The review highlighted for me the fact that the regulatory environment the wider non-profit sector operates in is fragmented and confusing. In fact some would call it “antiquated”.

The Department of Internal Affairs will start scoping the work required for the first principles review as early as 2012. I want to see this review expanded to provide for a simpler, more cohesive regulatory framework for the wider sector. I believe the timing is right to do this.

The Law Commission is also reviewing the Charitable Trusts Act 1957 as part of its current review of trust law. This will have important consequences for many of you here today.

Approximately 30% of charities registered with the Commission are also incorporated under the Charitable Trusts Act so any changes in the two reviews that will impact on the charitable sector need to be aligned and undertaken in a consistent manner – and importantly, have the support of the charitable sector.

It has been really pleasing to see the Commission take a leadership role in working with an interdepartmental group to provide clear and consistent messages for the amateur sports sector and those that fund them. Such cooperation around the key communication messages is vital to address the particular concerns for this sector.

This brings me to the education function that the Commission has been developing more and more expertise and enthusiasm for.

It is likely that many of you here today have attended one of the 16 educational forums hosted by the Commission in the last year. The forums included representatives from the Charities Commission, the Office for the Community and Voluntary Sector, the Inland Revenue Department and the Department of Internal Affairs.

I am pleased that the feedback received from these forums has been positive and from what I can gather there has been evidence of government agencies working together; sharing information; co-operating and collaborating for the common good.

The increased education function sits alongside the statutory monitoring and investigative role of the Commission
This last year has provided us with various situations in which the integrity of the register of charities is in the media spotlight. As at 30 September 2010, the Commission’s monitoring function had resulted in 19 charities being deregistered as they no longer qualify for registration.

Registered organisations must continue to qualify for registration, or public trust and confidence in charities will be compromised. Being registered also assures members of the public that an organisation’s activities are genuinely charitable.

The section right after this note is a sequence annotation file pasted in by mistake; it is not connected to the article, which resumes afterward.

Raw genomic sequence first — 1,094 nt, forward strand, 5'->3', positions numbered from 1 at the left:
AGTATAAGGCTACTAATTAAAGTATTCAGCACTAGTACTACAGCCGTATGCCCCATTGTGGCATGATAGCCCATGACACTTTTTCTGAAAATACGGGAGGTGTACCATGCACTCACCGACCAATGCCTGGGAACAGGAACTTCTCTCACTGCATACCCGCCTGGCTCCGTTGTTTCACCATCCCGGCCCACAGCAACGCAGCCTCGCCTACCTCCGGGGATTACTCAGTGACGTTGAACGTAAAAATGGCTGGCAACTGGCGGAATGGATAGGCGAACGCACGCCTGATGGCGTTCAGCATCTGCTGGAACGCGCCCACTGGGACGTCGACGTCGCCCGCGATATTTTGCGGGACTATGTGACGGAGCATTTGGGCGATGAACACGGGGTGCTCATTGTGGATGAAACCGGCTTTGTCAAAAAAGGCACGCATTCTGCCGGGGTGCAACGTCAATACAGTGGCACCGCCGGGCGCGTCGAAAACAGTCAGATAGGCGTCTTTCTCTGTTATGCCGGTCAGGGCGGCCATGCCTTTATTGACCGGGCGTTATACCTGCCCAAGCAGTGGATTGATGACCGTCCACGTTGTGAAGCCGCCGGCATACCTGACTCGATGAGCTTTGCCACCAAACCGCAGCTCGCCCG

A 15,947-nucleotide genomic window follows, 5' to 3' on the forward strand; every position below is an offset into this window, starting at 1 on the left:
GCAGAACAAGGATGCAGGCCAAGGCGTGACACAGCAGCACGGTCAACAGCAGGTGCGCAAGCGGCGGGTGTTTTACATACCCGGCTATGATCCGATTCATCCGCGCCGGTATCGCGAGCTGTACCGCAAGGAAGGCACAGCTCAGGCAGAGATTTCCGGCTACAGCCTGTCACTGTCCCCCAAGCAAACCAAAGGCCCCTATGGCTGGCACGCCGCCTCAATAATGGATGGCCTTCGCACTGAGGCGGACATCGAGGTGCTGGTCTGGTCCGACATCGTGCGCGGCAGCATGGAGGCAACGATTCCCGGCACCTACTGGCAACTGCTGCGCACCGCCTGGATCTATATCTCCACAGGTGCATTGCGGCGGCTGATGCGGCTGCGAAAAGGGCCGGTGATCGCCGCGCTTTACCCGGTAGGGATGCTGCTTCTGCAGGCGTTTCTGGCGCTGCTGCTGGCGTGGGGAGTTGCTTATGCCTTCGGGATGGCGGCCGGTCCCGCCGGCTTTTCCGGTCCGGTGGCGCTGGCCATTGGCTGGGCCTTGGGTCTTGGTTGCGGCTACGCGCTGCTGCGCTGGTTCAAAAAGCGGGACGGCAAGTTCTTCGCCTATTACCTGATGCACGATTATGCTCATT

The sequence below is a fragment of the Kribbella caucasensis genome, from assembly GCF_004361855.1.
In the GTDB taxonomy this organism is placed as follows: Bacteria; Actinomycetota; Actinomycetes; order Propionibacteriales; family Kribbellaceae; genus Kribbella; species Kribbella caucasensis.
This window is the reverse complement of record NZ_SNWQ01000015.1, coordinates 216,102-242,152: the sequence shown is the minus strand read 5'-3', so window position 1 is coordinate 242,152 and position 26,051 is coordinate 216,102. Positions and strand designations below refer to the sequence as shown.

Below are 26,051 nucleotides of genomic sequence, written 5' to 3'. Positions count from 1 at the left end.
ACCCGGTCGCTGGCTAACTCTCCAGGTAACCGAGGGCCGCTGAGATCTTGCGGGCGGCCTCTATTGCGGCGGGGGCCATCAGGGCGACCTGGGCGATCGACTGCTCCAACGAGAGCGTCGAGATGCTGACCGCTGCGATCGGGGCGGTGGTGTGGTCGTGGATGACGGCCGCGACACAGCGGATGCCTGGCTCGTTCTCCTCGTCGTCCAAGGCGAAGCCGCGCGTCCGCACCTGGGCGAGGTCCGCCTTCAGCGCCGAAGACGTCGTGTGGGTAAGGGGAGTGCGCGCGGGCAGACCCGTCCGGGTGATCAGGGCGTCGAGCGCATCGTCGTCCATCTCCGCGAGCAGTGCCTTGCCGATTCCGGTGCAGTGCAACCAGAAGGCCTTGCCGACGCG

And I do want to note, that although we understand that the Commission’s monitoring and investigation of registered charities is an extremely sensitive part of their role, it is essential that the Commission continues to provide assurances to the sector, public and donees –about the transparency and accountability of charities.

Finally, I want to return to the focus of today’s forum, “the qualities of an effective charity”.

I am really pleased to see that the Commission is working with you all, on ways for charities to continue learning and developing is an essential ingredient of effectiveness.

I fully support the Commission in their desire to see an environment that fosters effective charities and enables charities to operate in ways that continue to increase trust and confidence in the sector.

As the Commission moves into its sixth year, its efforts will expand into raising the profile of charities and the register, and to extend its ‘reach’ to the wide range of communities throughout the country. The work that the Commission has begun in the regions, through its relationships, networks and joint projects, has promise.
Through this work, I look forward to seeing an increased range of community groups accessing the benefits of the register.

Finally, I want to publicly acknowledge the tremendous commitment of all members of the Charities Commission, and in particular its Chair, Sid Ashton.

Sid has been a pleasure to work with, and I have been really thrilled to see the Commission growing in leaps and bounds under his leadership. My meetings with Sid and Trevor have been extremely positive and I want to thank them both for the absolute commitment they have expressed in the charitable sector, and the work of the Charities Commission.

I wish you all a great year ahead, and once again, thank you for the important difference you are making in maintaining the integrity, the accountability and the fine performance of our charitable organisations.
ENDS